Production challenges can differ by crop, by soil type and by geography. At the Mid-South Agricultural Research Center (MSARC), a team of Valent U.S.A. researchers are developing the next generation of crop protection products with an eye on the challenges unique to southern growers.
"At MSARC, our focus is constantly changing, and every year brings its own challenges and its own questions. We're very apt to change direction and change research focus every year to reflect real-world challenges," says Matt Griffin, senior manager of Valent U.S.A.’s Mid-South Agricultural Research Center.
Located in Leland, Mississippi, MSARC includes a grow room, greenhouse laboratories, a sample distribution warehouse, a seed treatment pathology laboratory and land for both small plot research and large-scale field trials. Research at the Mississippi Delta facility relates to the area’s diverse array of crops including rice, cotton, corn, soybeans, peanuts, wheat, sorghum and vegetables.
The facility’s greenhouses allow plants to be grown and studies to be conducted throughout the year. Mississippi’s long growing season also allows on-farm conditions to be replicated in field studies. This ability to commit to ongoing research across seasons allows Valent U.S.A.’s researchers to share timely data with growers and other scientists.
MSARC’s seed treatment pathology laboratory supports germination tests on a multitude of crops under different environmental conditions. In that laboratory, scientists maintain a library of pathogens and seeds to support grower-focused research.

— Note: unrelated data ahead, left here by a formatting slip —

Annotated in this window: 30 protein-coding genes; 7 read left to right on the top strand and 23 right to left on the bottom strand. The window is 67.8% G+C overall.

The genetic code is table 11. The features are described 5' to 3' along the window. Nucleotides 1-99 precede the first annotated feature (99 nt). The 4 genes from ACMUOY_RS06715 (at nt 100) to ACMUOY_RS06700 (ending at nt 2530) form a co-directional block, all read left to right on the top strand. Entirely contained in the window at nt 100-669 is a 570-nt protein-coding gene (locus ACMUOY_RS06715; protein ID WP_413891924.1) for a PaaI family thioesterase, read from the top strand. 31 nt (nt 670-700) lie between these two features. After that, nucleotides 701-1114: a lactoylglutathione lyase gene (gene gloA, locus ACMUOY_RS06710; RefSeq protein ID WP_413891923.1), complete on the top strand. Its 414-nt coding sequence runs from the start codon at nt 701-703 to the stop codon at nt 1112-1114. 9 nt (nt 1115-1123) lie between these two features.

Valent's field discovery unit at MSARC encompasses all field work, including research focused on weed control, plant pathology and entomology studies, soil health research and more.
"The piece of property that MSARC sits on is composed of extremely varying soil type, creating the opportunity to grow a wide range of crops," Griffin says. "In one 250-acre block, we can grow a vegetable or a cotton crop that demands sandy soil all the way through to rice, which demands a finer textured soil with ample water use availability. We're located far enough north to experience four seasons of the year, and far enough south to be considered a subtropical environment."
Griffin stresses the advantages of having a research center located in in the Mid-South with its unique production challenges related to crop diversity.
"In Mississippi, every 40 acres is different," Griffin says. "Depending on soil type and water availability, you may see swaths of cotton beside rice beside soybean beside corn."